My Flashy Charla

My charla is flashy.

Hot flashy.

In my charla we talk about menopause.  But this story is not really about my charla; it is about the great-grandmas who come to my charla.  Hot flashes left them years ago, but the older ladies love to come to my charla anyway.  They sometimes wait in line to come.  As soon as the seats are free, they sit down and smooth their aprons. I introduce myself and tell them that my charla is about menopause.  They grin a little and wag a finger at me, gently saying "Ya pasó." (It's already passed.)  It's OK, I assure them, there are plenty of things that happen after menopause.  Of course they agree.

The post-menopausal women with lined faces, gray hair, flowered dresses, ruffly aprons and twinkly eyes tell me that they come because there is always something to learn.  They bring daughters, granddaughters and friends.  They often travel in pairs.  They nod.  They smile.  They listen.  They ask questions.  The young women watch them.  The young women listen to them.

I have a display.  I put up a pink backdrop.  My charla is flashy.

We spent one day at the Lutheran Clinic.  Two women sat down  After introductions I gave  each a half paper plate.  I told them we would make a little work of art during the charla.  It's practical - a hand fan for those flashy moments.

"I am an artist.  I really can draw," sang out one of the women.  She got started with her artwork right away.  The other woman hesitated.

"I don't know how to draw," she said. "I never went to school."  This is a somewhat common response.  Usually I encourage the hesitant women to try following the curve of the plate and make colorful lines.  Some have no idea how to use a marker.  I show them how to remove the cap and put color onto the plate.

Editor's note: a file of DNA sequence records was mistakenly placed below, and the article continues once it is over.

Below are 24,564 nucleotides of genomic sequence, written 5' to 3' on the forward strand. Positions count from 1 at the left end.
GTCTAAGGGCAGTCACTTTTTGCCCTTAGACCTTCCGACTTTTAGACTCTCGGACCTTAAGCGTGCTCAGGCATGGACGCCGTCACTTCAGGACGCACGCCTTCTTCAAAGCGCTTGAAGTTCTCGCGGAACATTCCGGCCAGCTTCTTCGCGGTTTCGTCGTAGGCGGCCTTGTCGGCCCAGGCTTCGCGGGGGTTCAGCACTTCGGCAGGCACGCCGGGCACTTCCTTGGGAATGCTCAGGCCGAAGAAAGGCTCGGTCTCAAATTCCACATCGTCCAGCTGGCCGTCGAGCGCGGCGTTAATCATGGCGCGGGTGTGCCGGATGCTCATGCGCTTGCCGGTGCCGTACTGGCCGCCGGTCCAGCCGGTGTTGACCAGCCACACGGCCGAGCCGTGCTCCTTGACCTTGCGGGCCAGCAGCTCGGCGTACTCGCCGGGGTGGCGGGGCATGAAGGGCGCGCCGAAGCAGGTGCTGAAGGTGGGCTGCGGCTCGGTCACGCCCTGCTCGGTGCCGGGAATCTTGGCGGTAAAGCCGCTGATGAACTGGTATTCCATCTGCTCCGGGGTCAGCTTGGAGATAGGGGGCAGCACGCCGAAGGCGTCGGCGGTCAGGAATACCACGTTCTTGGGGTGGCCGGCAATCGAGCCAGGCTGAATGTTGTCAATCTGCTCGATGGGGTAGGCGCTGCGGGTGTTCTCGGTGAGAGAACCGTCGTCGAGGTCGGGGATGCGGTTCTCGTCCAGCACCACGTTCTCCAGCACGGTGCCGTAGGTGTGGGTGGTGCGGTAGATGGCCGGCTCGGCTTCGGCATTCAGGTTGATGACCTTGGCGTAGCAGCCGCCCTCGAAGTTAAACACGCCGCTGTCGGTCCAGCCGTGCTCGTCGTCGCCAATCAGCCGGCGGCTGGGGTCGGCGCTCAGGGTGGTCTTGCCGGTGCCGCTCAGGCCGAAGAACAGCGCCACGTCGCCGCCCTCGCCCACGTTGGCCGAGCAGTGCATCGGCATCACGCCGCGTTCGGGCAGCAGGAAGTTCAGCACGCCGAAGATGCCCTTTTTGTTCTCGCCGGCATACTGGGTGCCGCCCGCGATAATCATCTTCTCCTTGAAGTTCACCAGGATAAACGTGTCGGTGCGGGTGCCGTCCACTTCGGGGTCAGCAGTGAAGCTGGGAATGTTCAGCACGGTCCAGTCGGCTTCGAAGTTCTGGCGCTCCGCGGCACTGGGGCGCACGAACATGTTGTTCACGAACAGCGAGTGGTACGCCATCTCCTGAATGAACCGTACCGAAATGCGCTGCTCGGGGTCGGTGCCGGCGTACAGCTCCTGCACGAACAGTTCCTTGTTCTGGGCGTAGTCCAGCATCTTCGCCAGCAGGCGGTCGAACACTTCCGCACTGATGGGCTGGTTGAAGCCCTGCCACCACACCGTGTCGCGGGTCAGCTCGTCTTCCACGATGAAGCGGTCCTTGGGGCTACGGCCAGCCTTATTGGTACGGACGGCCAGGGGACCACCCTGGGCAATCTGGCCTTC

The artist was a great encourager.  "Do you have a picture in your mind?" she asked the woman seated beside her.  "Everyone does.  You can draw -- just draw the picture you see in your mind."  The women draw while we chat about pelvic floor exercises.  The artist sat through 2 charlas so that she could finish her work of art.

We spent one day on a giant soccer field under tarps.  It was hot and windy.  Women in their 20's come to learn about the process their bodies will go through in 20 years.  Older women came in groups.  At every site the women are interested in the picture of the female anatomy.  We talk about everything.  The Menopause Charla provides a safe space for the women to ask questions and to make comments.  One grandma stayed for a minute after a charla group to talk with me privately.  "I want to tell you that for 30 years I did not have any relations, but recently, the experience came to me to have them again."  She giggled.

"And how was it?" I asked.

"Deee-viiiiiiine," she cooed as she looked up to the sky.

"Are you using condoms?" I asked.

She said yes, of course.  For a gentleman of that age, you cannot really know his history.


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